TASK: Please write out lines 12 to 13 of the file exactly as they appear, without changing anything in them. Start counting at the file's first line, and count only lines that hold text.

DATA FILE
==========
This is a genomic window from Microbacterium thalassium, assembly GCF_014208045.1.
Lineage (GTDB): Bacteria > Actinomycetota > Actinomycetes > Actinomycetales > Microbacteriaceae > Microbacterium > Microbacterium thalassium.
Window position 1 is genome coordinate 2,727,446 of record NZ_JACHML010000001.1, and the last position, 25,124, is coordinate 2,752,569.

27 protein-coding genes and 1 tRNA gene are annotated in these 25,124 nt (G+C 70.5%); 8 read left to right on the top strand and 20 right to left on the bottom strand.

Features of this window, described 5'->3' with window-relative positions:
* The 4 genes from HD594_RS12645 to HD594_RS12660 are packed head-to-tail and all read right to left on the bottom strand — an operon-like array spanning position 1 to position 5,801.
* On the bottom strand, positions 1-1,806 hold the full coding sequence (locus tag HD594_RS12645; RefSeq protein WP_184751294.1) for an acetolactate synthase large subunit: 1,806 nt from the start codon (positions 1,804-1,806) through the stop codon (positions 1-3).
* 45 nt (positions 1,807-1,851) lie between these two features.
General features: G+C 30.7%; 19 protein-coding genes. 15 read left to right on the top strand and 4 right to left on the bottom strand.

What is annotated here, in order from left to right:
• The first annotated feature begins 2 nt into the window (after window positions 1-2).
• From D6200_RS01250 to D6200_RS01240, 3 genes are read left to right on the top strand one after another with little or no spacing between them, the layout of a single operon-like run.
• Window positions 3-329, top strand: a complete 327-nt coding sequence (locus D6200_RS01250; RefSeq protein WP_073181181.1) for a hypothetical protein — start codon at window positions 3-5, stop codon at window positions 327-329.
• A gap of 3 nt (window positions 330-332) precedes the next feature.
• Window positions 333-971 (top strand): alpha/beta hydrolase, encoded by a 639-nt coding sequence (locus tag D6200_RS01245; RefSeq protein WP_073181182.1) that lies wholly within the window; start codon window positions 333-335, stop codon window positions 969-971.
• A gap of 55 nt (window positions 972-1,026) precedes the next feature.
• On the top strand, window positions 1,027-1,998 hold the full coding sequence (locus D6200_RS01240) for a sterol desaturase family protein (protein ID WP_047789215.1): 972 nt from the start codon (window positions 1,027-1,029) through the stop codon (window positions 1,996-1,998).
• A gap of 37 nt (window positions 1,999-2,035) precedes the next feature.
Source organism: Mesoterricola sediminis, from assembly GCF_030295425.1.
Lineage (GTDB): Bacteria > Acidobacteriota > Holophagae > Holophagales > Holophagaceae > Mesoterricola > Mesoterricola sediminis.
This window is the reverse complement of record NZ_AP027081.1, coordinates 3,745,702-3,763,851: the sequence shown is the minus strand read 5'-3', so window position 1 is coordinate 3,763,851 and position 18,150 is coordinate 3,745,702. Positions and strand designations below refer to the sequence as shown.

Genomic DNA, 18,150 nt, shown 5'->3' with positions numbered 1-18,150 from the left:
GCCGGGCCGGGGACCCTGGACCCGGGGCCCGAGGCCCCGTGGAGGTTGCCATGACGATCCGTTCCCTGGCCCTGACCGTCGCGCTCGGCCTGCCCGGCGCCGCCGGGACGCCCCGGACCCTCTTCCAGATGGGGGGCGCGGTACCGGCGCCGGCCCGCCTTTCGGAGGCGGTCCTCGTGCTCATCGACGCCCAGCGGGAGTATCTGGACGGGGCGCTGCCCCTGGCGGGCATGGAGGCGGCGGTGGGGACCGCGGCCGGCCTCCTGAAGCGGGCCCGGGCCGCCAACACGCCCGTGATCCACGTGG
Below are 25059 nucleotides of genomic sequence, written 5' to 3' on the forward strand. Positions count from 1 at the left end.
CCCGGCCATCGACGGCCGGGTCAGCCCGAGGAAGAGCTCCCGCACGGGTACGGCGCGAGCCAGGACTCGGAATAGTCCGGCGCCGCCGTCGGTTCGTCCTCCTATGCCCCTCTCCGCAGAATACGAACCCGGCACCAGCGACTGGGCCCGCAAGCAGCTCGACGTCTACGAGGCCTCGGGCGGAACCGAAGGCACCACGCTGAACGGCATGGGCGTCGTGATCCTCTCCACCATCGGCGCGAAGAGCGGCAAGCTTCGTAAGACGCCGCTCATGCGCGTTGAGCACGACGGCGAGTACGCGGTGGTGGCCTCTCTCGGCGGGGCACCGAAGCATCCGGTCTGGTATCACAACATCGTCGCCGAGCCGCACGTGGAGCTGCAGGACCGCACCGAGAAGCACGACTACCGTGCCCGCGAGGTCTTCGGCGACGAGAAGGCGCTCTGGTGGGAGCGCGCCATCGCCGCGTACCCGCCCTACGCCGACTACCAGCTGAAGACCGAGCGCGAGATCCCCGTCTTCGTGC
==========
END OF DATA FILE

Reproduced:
• From D6200_RS01250 to D6200_RS01240, 3 genes are read left to right on the top strand one after another with little or no spacing between them, the layout of a single operon-like run.
• Window positions 3-329, top strand: a complete 327-nt coding sequence (locus D6200_RS01250; RefSeq protein WP_073181181.1) for a hypothetical protein — start codon at window positions 3-5, stop codon at window positions 327-329.